Home > World-leading offshore drilling contractor standardises on FLIR infrared cameras for condition-based monitoring

World-leading offshore drilling contractor standardises on FLIR infrared cameras for condition-based monitoring

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article image Transocean has standardised the use of FLIR Systems’ infrared cameras on all their rigs for condition-based monitoring
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World-leading offshore drilling contractor Transocean Inc. has standardised the use of FLIR Systems’ infrared cameras on all their rigs for condition-based monitoring within their European and African (EAU) operation.  

Having provided each of their rigs with their own FLIR Systems infrared camera, and following their merger with GlobalSantaFe Corporation, Transocean is now exploring the implementation of the technology on the remaining legacy GSF rigs to ensure standardisation of equipment across the region’s combined fleet of 57 rigs. The company operates 146 rigs worldwide.  

Transocean’s mobile offshore drilling fleet considered one of the most modern and versatile in the world, consists of a large number of high-specification deepwater and harsh environment drilling units.  

The merger with GlobalSantaFe not only enhances Transocean’s high-end floater fleet but also strengthens the company’s position in the worldwide jack-up market, especially in the Middle East, West Africa and the North Sea.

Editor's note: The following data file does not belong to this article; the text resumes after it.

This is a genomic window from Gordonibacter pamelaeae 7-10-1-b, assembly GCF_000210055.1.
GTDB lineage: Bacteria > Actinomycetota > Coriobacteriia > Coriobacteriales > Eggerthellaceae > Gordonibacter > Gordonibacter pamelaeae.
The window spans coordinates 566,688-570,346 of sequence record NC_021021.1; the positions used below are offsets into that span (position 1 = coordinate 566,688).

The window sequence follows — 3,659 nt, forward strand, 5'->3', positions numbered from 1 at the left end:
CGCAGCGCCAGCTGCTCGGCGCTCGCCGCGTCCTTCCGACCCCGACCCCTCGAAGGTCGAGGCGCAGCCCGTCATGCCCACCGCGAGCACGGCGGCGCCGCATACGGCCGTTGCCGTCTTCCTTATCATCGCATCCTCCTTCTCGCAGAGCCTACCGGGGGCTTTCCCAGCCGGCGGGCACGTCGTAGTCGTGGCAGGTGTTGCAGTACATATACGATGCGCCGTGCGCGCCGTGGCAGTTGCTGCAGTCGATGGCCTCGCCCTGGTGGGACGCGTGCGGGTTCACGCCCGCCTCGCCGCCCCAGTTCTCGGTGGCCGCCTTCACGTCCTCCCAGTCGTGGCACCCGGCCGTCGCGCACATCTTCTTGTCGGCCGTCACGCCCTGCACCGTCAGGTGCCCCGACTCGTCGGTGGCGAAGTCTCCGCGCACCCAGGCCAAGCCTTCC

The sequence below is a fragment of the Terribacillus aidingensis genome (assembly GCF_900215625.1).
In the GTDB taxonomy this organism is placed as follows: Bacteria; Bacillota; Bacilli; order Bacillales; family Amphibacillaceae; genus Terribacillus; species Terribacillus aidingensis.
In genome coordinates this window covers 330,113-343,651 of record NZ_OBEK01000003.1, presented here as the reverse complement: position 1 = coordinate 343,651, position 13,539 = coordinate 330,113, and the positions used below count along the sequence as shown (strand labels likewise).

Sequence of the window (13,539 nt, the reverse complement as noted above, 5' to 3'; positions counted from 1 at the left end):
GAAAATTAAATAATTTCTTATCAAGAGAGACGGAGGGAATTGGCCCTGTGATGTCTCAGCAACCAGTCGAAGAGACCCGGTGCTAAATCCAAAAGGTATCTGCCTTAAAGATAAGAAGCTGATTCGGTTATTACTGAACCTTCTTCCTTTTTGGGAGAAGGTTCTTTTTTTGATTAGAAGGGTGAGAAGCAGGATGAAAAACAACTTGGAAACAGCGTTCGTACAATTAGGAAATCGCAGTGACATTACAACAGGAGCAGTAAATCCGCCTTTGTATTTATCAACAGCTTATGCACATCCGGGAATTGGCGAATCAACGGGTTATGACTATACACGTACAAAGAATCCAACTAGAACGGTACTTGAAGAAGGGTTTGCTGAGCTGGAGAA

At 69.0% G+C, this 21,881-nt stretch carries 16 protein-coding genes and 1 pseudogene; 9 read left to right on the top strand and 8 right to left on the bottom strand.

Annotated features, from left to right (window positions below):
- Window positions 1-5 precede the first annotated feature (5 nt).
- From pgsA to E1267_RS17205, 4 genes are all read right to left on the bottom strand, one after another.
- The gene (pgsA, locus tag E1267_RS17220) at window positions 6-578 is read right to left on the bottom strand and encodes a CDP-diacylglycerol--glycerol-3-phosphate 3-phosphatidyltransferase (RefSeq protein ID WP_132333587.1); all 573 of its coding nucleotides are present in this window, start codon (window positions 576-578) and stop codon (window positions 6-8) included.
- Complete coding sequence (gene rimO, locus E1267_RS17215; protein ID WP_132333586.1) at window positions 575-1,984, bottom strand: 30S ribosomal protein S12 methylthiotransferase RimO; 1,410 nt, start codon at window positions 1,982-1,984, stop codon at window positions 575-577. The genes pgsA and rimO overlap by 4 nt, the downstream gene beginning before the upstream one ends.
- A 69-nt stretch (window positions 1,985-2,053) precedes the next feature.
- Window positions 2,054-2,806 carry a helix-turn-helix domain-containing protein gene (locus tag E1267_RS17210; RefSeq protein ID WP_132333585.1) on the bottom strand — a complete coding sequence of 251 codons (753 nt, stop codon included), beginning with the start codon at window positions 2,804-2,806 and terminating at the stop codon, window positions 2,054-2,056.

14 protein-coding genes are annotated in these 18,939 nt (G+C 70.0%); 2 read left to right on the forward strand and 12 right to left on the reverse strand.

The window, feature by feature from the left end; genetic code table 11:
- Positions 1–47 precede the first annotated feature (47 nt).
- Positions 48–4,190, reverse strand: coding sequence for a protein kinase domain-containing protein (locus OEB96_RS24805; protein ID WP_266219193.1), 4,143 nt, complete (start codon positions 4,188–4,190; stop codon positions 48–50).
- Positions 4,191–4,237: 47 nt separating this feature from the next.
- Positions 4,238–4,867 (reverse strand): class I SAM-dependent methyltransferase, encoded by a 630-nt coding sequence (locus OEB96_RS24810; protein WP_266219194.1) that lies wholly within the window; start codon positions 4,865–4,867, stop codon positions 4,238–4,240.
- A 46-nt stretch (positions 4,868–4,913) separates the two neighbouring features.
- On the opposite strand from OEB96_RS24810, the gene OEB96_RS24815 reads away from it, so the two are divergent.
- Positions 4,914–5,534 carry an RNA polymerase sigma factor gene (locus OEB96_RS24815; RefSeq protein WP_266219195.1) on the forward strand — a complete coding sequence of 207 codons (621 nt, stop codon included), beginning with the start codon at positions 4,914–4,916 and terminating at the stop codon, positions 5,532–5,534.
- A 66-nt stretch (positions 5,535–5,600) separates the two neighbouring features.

Operations engineer Bob Speirs is responsible for the smooth running of all EAU assets from a maintenance point of view. As the business unit’s condition monitoring specialist, Bob has to ensure that each rig has its own FLIR Systems infrared camera, which is used to maximum effect.  

He explains that the condition monitoring strategies of the two legacy companies are now being integrated and the teams are being asked to extend the scope of their infrared inspections beyond electrical inspections.  

Bob has good reason to emphasise the value of infrared technology for mechanical inspection. Prior to joining Transocean, he was able to use his FLIR infrared camera to locate a problem with a glycol pump at a gas processing rig without stripping down the critical pump unit, thereby eliminating downtime and saving on labour.  

Bob is now integrating mechanical inspection into Transocean’s condition monitoring programme and is encouraging his teams to use their FLIR Systems’ infrared cameras to troubleshoot problems. For instance, the camera was used to detect a leakage problem recently on one of the hydraulic accumulators of a semi-submersible rig.  

Key benefits for Transocean from FLIR thermal imaging cameras:  

  • Vital component of the fleet’s predictive maintenance procedures 
  • Non-contact method eliminates the need to power down, maximising up-time 
  • Affordability combined with simple operation 
  • User-friendly technology ensures worldwide implementation and use beyond electrical inspection    
On the strength of recommendation from the Transocean EAU operation, FLIR Systems’ thermal imaging technology is now being adopted by its counterpart in Asia Pacific.  


FLIR infrared cameras are available in Australia through FLIR Systems Australia .

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